Yes, Chris was a pain in the neck. But him not being there was worse than him being there.
The body disappearing, and Pamela vanishing—my mind could explain them away as unrelated coincidences. But Chris? That would be the third such coincidence in a row.
I was torn between staging another search and waiting here. But the shock of yesterday's memories was still fresh, and when Yves suggested giving Chris a few hours to return, I agreed.
He hadn't been eager to look for Pamela yesterday—so why should we run all over the place if he went missing now? He was a man, and he probably needed some cave-time to be by himself. He'd come back.
Did I really believe that?
Yves suggested to light our usual fire on the beach, either to attract Chris' attention or to alert someone else of our presence.
This was the 21st century after all, and there was no such thing as a sizable island that was never visited, at least by scientists, fishers, or tourists.
And building and tending that fire would give us something to do.
So, we all went down to the beach, built a pyre, and lit it. The wind carried its smoke along a slanted path into a sky dotted with white, fast-moving clouds.
Afterward, we hung around the fire, in the shade of the bushes. Yves and Nita were whispering to each other while she kept on to his arm.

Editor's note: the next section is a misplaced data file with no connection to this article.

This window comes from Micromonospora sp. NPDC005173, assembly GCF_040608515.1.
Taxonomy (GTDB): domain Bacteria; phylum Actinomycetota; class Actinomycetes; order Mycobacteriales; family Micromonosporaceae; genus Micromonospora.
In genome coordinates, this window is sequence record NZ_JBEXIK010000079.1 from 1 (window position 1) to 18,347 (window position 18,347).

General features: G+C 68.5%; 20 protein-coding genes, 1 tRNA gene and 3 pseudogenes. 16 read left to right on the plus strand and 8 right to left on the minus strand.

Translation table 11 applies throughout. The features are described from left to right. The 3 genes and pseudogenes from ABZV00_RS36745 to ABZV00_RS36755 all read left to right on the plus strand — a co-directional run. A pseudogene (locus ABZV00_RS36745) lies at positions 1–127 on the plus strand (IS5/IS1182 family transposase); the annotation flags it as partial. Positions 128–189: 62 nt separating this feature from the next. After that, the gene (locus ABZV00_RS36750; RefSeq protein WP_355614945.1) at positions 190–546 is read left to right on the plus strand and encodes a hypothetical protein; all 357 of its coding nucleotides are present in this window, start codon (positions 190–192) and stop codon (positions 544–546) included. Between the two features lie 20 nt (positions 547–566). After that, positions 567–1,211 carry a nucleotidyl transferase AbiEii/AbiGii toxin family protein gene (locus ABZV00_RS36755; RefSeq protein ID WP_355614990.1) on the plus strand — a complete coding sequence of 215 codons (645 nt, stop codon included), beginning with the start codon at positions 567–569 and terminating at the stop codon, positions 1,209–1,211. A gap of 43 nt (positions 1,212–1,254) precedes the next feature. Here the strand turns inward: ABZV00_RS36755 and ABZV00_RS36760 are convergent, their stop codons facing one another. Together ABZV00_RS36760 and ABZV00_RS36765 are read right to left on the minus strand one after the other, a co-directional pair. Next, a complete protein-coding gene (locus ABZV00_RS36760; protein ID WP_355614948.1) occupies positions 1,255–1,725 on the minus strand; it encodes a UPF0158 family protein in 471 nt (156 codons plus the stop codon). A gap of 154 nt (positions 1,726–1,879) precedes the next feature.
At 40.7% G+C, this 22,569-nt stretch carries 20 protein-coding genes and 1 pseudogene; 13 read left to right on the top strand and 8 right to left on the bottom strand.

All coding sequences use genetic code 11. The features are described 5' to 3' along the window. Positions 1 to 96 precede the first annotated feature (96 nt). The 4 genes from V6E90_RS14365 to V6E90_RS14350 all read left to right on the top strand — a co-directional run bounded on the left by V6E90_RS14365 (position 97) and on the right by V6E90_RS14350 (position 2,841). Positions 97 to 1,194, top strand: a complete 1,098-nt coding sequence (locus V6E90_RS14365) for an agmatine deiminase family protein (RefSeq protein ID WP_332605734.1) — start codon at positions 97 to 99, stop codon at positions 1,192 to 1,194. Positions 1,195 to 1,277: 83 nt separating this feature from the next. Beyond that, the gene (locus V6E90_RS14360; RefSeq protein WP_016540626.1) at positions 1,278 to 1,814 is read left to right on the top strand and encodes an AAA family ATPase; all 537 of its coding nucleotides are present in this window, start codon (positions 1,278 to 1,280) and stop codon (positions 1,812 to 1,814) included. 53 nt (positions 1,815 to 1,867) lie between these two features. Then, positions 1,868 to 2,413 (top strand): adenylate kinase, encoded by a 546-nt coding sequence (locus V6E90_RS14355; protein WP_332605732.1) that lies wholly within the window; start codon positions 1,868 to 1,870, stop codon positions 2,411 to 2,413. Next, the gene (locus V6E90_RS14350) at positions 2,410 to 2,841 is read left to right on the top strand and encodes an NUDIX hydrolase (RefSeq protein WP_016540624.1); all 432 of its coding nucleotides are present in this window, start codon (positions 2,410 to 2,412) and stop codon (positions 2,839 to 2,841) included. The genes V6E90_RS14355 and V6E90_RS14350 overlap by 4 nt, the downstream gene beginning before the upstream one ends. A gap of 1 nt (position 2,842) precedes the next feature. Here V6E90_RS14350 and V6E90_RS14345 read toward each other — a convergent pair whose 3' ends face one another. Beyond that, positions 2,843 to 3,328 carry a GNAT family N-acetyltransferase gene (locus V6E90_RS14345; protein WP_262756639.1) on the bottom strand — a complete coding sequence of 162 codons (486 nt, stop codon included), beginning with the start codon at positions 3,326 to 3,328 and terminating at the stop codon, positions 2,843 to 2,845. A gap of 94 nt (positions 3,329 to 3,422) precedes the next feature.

Like honeymooners—did they forget where we were and what had happened here?
Bruna and Farid said little, sitting side by side. He chewed on a piece of pandan. She had her eyes on the horizon, unmoving. Scabs on his forehead were the only traces of yesterday's adventure. The wound must have been smaller than I remembered.
I'd had some of the fruit for breakfast and water from puddles upriver that still looked reasonably clean. But my stomach asked for more. I wondered if there were fish in the sea—fish I could catch.
It was worth a try.
I got up and walked to the shore.
Where I stood, the sea's waves hit the rocks hard, breaking into a myriad of white droplets, and the ground fell away quickly. I wouldn't know a carp from a trout, but this didn't look like good fishing grounds, especially without a fishing rod. Yet towards the north, in the next bay, I had seen a small lagoon where the surf broke on rocks that were a stone's throw out. Between them and the land, the water formed an almost tranquil pool. I headed towards it.
Water, clear as crystal, displayed the stones at the bottom in colorful detail. The dark-green tendrils of underwater plants swayed gently in the current.
The fire and my people were hidden behind a rocky ridge now.
Was it wise to be here all by myself? Hadn't Farid advised me not to walk the place alone?
I looked back. I wasn't far from the others. If I'd scream, they'd hear me. And the coastline looked clear and harmless.
I took off my shoes and rolled up my trousers, and then I stepped in.
The water was warm and silky against my skin, but the rough, uneven ground hurt my feet. It wasn't the kind of sandy beachside I knew from holidays long past.
Spreading my arms to keep my balance, careful not to tread on something sharp, I continued.
There were fish. Tiny, brown creatures, the size of my pinky, flitting back and forth like gnats.
I walked in deeper until the water reached my knees and wetted the fabric of my jeans.
The fish were larger here—the length of my hand. They had slim, brown bodies with a faint bluish line along their backs. They didn't look like a feast but at least large enough to be catchworthy.
I stood still and watched, willing them to come nearer.